Measurement of Perihematomal Edema in Intracerebral Hemorrhage

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Abstract

Background and Purpose—

Perihematomal edema (PHE) is a marker of secondary injury in intracerebral hemorrhage (ICH). PHE measurement on computed tomography (CT) is challenging, and the principles used to detect PHE have not been described fully. We developed a systematic approach for CT-based measurement of PHE.

Methods—

Two independent raters measured PHE volumes on baseline and 24-hour post-ICH CT scans of 20 primary supratentorial ICH subjects. Boundaries were outlined with an edge-detection tool and adjusted after inspection of the 3 orthogonal planes. PHE was delineated with the additional principle that it should be (a) more hypodense than the corresponding area in the contralateral hemisphere and (b) most hypodense immediately surrounding the hemorrhage. We examined intra- and interrater reliability using intraclass correlation coefficients and Bland–Altman plots for interrater consistency. CT-based PHE was also compared using magnetic resonance imaging–based PHE detection for 18 subjects.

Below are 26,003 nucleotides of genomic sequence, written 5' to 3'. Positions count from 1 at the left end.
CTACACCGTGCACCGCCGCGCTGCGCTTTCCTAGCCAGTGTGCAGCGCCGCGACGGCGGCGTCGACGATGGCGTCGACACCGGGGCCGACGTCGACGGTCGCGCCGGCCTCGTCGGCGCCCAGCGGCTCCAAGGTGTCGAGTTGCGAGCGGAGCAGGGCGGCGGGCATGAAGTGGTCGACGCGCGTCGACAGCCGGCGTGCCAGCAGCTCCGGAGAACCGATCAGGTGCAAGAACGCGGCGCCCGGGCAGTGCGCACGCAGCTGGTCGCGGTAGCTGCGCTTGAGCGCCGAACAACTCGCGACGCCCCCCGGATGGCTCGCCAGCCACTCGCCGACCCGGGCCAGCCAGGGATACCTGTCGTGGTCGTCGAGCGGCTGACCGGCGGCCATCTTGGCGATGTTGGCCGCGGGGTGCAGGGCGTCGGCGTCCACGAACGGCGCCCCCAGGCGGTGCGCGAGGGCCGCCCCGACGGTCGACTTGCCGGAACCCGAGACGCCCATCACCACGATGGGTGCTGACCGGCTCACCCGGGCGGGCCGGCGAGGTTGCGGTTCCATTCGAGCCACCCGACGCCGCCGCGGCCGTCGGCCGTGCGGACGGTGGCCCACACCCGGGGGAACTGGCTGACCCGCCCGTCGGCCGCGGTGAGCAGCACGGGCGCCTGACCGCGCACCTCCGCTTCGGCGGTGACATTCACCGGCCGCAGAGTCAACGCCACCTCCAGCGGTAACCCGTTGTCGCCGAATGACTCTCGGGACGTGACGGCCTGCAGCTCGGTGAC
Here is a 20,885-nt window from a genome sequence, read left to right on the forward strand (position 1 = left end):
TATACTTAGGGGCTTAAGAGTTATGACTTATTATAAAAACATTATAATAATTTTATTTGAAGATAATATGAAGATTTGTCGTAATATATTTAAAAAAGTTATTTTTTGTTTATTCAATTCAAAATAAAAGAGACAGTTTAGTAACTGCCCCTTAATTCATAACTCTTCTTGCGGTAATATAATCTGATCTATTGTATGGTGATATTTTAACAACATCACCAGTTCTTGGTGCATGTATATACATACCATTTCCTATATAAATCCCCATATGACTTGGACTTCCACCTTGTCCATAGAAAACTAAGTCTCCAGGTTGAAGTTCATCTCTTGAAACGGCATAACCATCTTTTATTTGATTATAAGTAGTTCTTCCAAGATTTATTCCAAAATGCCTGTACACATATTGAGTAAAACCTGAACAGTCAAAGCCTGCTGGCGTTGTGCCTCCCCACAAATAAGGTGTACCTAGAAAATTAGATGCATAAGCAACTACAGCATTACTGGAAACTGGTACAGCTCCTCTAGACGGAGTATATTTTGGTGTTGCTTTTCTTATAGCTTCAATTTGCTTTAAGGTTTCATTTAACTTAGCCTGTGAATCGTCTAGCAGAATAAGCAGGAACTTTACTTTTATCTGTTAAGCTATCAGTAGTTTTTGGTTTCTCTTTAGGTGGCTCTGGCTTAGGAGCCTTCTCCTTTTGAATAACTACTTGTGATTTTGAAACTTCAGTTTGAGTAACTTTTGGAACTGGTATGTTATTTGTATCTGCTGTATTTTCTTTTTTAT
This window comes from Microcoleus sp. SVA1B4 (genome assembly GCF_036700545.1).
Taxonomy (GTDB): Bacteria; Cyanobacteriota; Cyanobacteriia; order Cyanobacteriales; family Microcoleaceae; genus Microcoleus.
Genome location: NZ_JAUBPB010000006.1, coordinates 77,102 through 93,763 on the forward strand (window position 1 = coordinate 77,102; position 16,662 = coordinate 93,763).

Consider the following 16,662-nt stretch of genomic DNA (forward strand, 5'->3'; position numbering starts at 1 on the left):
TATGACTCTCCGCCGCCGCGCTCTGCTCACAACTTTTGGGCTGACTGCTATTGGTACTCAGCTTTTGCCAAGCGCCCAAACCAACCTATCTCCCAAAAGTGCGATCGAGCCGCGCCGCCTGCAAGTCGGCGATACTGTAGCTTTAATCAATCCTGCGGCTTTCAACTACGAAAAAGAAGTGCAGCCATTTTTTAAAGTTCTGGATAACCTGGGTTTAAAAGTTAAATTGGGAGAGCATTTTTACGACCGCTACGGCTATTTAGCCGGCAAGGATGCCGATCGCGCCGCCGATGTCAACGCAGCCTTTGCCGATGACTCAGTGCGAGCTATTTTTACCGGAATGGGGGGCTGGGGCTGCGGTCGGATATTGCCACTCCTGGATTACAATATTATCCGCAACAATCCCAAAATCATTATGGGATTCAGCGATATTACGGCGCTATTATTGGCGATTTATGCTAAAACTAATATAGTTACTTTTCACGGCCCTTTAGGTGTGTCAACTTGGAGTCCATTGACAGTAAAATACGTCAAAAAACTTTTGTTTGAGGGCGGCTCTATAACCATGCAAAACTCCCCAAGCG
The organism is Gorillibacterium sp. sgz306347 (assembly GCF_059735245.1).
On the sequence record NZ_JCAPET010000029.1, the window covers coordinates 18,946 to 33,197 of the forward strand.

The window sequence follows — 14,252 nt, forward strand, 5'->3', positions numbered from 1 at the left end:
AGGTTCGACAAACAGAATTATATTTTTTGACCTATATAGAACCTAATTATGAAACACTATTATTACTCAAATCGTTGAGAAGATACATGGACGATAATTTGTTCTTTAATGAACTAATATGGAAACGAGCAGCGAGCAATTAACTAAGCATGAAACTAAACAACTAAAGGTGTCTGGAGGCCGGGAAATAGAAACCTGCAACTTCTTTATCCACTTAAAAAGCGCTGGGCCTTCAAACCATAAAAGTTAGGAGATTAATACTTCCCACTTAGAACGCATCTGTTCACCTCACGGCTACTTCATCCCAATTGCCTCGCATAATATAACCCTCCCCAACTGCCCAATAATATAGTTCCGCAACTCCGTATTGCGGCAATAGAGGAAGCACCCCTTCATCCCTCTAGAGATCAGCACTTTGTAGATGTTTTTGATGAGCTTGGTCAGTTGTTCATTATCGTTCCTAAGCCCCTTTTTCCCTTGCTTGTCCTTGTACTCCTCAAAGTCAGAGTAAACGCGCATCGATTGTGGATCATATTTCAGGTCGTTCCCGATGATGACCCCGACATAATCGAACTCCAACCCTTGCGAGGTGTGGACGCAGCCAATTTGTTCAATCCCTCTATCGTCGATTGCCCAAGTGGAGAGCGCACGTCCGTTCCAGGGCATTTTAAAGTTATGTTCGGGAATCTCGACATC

Results—

Median PHE volumes were 22.7 cc at baseline and 20.4 cc at 24 hours post-ICH. There were no statistically significant differences in PHE measurements between raters. Interrater and intrarater reliability for PHE were excellent. At baseline and 24 hours, interrater intraclass correlation coefficients were 0.98 (0.96–1.00) and 0.98 (0.97–1.00); intrarater intraclass correlation coefficients were 0.99 (0.99–1.00) and 0.99 (0.98–1.00). Bland–Altman analysis showed the bias for PHE measurements at baseline and 24 hours, −0.5 cc (SD, 5.4) and −3.2 cc (SD, 5.0), was acceptably small. PHE volumes determined by CT and magnetic resonance imaging were similar (23.9±16.9 cc versus 23.9±16.0 cc, R2 = 0.98, P<0.0001).

Conclusions—

Our method measures PHE with excellent reliability at baseline and 24 hours post-ICH.

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